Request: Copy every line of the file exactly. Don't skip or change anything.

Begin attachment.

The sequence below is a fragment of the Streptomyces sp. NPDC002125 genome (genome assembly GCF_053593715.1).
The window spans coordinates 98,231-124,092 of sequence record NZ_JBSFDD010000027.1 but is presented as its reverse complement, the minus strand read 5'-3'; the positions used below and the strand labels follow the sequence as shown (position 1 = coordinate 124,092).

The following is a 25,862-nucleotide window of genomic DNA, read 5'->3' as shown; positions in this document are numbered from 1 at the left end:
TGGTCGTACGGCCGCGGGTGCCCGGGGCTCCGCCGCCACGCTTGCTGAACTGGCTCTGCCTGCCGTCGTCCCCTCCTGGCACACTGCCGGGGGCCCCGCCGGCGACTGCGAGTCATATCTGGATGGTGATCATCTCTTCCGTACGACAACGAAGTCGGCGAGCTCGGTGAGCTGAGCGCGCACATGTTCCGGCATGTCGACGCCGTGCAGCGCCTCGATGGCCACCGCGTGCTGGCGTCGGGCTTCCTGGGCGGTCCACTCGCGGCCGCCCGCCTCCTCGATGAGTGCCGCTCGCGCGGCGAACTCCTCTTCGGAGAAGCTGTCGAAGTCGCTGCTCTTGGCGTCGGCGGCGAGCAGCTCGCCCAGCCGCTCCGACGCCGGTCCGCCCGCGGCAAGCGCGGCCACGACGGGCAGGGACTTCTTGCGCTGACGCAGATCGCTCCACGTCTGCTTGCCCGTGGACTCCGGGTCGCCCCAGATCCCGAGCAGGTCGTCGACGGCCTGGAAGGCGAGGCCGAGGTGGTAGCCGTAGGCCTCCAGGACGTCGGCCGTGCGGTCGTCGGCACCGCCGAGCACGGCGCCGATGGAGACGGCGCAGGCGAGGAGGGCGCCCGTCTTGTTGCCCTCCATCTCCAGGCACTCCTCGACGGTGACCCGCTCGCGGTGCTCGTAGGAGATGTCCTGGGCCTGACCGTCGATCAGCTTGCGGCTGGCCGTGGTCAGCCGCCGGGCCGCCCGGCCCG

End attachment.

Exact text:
The sequence below is a fragment of the Streptomyces sp. NPDC002125 genome (genome assembly GCF_053593715.1).
The window spans coordinates 98,231-124,092 of sequence record NZ_JBSFDD010000027.1 but is presented as its reverse complement, the minus strand read 5'-3'; the positions used below and the strand labels follow the sequence as shown (position 1 = coordinate 124,092).

The following is a 25,862-nucleotide window of genomic DNA, read 5'->3' as shown; positions in this document are numbered from 1 at the left end:
TGGTCGTACGGCCGCGGGTGCCCGGGGCTCCGCCGCCACGCTTGCTGAACTGGCTCTGCCTGCCGTCGTCCCCTCCTGGCACACTGCCGGGGGCCCCGCCGGCGACTGCGAGTCATATCTGGATGGTGATCATCTCTTCCGTACGACAACGAAGTCGGCGAGCTCGGTGAGCTGAGCGCGCACATGTTCCGGCATGTCGACGCCGTGCAGCGCCTCGATGGCCACCGCGTGCTGGCGTCGGGCTTCCTGGGCGGTCCACTCGCGGCCGCCCGCCTCCTCGATGAGTGCCGCTCGCGCGGCGAACTCCTCTTCGGAGAAGCTGTCGAAGTCGCTGCTCTTGGCGTCGGCGGCGAGCAGCTCGCCCAGCCGCTCCGACGCCGGTCCGCCCGCGGCAAGCGCGGCCACGACGGGCAGGGACTTCTTGCGCTGACGCAGATCGCTCCACGTCTGCTTGCCCGTGGACTCCGGGTCGCCCCAGATCCCGAGCAGGTCGTCGACGGCCTGGAAGGCGAGGCCGAGGTGGTAGCCGTAGGCCTCCAGGACGTCGGCCGTGCGGTCGTCGGCACCGCCGAGCACGGCGCCGATGGAGACGGCGCAGGCGAGGAGGGCGCCCGTCTTGTTGCCCTCCATCTCCAGGCACTCCTCGACGGTGACCCGCTCGCGGTGCTCGTAGGAGATGTCCTGGGCCTGACCGTCGATCAGCTTGCGGCTGGCCGTGGTCAGCCGCCGGGCCGCCCGGCCCG